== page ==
BACK ON THE ICE
By late January, she was competing in the World Sprint Championships in Calgary, feeling like she was back on schedule. On February 7, just five days before the Opening Ceremonies in Lillehammer, Jason was released from the hospital. His white blood cell count was above 1,000, but he had to remain in Baltimore for daily treatments. Doctors told him that he probably wouldn’t have children.
Today, 24 years later, he has five children and lives in Glens Falls with his wife, Adrienne.
“Baylee, Madison, Tiernan, Muirenn and Cogan,” Jason said proudly, naming off his kids, who range in age from 18 to 6. “I won three national titles and made a couple of (national) teams, but my greatest accomplishment, in life, lays in those five names. This story has always been about family. My sister gave me the opportunity to make one of my own, and I’ll always be indebted to her for that. My sister isn’t just a former Olympian. She’s something we should all strive to be.”
Sportswriters and broadcasters at the Lillehammer Games caught wind of the Talbot story, and she quickly became a media darling.
“I don’t consider myself a hero at all,” she told them on February 11, the day before the Opening Ceremonies.
Her teammate and friend, five-time Olympic gold medalist Bonnie Blair, spoke up.
“She had been skating really well in the fall, and we didn’t want her to have to stop,” Blair told the media. “We’re all glad to see her here. She’s got a great attitude. If it had to happen to anyone here, she’s the best to handle it.”
Talbot had one more hurdle to cross before her race. On Tuesday, February 15, her grandfather Edward Joseph Talbot died at Saratoga Hospital.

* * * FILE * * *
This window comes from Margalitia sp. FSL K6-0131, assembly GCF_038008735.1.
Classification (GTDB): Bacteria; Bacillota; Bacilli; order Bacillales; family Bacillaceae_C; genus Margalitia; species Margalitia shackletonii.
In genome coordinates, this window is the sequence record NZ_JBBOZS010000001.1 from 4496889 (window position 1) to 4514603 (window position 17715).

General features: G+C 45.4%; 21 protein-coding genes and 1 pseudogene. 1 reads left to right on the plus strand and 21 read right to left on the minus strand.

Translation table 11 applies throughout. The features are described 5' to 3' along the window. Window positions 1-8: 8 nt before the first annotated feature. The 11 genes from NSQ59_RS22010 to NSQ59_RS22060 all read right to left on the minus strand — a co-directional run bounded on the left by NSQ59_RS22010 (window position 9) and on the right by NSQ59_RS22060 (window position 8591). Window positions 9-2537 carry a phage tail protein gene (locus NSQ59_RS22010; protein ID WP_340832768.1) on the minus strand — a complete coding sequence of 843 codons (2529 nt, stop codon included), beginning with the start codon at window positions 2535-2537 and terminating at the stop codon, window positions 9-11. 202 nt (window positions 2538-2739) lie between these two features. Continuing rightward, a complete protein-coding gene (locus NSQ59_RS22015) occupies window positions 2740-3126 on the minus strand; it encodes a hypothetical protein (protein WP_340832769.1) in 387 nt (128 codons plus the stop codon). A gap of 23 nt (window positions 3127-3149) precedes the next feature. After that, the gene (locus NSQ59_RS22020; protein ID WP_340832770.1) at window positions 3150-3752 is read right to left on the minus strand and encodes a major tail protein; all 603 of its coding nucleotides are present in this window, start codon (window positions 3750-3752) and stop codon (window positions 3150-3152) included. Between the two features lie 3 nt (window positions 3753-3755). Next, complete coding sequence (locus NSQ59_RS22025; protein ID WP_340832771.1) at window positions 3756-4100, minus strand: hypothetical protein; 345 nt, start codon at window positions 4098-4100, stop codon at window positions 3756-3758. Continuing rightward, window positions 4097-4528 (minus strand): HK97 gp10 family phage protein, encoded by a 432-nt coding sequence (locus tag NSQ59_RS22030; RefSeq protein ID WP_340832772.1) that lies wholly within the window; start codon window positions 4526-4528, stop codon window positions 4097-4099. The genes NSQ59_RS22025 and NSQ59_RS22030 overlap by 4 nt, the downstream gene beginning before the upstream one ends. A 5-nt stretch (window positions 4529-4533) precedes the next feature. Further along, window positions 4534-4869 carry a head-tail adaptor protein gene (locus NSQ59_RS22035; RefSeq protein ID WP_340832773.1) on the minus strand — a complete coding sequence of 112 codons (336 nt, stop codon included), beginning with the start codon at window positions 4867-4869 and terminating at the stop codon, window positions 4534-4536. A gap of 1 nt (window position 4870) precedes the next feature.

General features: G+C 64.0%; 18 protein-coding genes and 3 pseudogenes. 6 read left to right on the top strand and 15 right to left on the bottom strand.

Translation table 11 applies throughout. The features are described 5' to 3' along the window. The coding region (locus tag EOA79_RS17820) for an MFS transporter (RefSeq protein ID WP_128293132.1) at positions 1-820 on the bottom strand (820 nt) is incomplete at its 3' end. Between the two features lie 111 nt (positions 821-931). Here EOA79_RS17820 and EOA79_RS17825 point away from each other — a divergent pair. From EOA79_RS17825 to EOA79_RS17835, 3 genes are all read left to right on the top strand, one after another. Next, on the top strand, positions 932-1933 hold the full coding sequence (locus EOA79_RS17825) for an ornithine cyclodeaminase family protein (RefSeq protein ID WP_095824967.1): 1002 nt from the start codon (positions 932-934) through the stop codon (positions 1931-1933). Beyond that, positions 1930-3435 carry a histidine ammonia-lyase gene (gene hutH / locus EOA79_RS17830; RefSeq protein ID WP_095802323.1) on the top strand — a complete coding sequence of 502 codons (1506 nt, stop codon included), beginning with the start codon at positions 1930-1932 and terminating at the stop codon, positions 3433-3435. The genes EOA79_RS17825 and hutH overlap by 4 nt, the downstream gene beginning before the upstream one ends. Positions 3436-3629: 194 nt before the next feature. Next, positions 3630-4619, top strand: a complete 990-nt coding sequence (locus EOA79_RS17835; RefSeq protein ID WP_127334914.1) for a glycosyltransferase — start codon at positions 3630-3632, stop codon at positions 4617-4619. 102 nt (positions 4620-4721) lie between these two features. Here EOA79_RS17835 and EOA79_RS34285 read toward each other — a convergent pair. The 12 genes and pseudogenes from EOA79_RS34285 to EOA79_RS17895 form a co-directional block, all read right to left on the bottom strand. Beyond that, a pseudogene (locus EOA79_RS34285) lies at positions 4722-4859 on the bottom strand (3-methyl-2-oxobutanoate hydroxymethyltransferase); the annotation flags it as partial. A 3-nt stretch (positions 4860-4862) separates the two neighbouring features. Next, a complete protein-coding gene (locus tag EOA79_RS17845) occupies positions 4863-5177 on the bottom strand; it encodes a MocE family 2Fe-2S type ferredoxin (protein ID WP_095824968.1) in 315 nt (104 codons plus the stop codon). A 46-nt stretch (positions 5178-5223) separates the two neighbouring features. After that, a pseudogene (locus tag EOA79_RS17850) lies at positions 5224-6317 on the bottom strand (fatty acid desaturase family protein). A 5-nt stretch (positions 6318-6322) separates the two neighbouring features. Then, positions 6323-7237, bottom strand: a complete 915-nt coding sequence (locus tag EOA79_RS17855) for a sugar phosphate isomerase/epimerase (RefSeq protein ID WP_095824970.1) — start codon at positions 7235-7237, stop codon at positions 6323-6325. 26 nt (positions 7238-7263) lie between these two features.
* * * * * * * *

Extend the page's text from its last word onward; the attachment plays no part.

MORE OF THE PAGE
Four days later, on a Saturday afternoon in Hamar, Norway, Kristen finally took to the ice and tried to focus on the 500 meters between her and the finish line. Kristen’s dad, Gary Talbot, was rink side in Norway, cheering on his daughter. Jason and the rest of the family were gathered in their Schuylerville home. She was shooting for a top-15 finish. She skated her fastest time of the season at 41.05 seconds and finished 20th.
Blair won the race with a track record of 39.25 seconds and claimed her fifth career gold medal. After the event, she said, “I respect her (Talbot) a lot of everything she’s been through. She’s someone that I really admire.”
“Lillehammer was an Olympics with mixed emotions,” Kristen said recently, reflecting on the series of events and her three Olympic competitions. “Jason was sick, so I was worried about him. The Norwegian people were so friendly, so welcoming, so in love with winter sports. They just loved hosting the world there. It was a pretty cool Olympics.”
So cool that International Olympic Committee President Juan Antonio Samaranch called them the “magic Games” and “the best Olympic Winter Games ever”.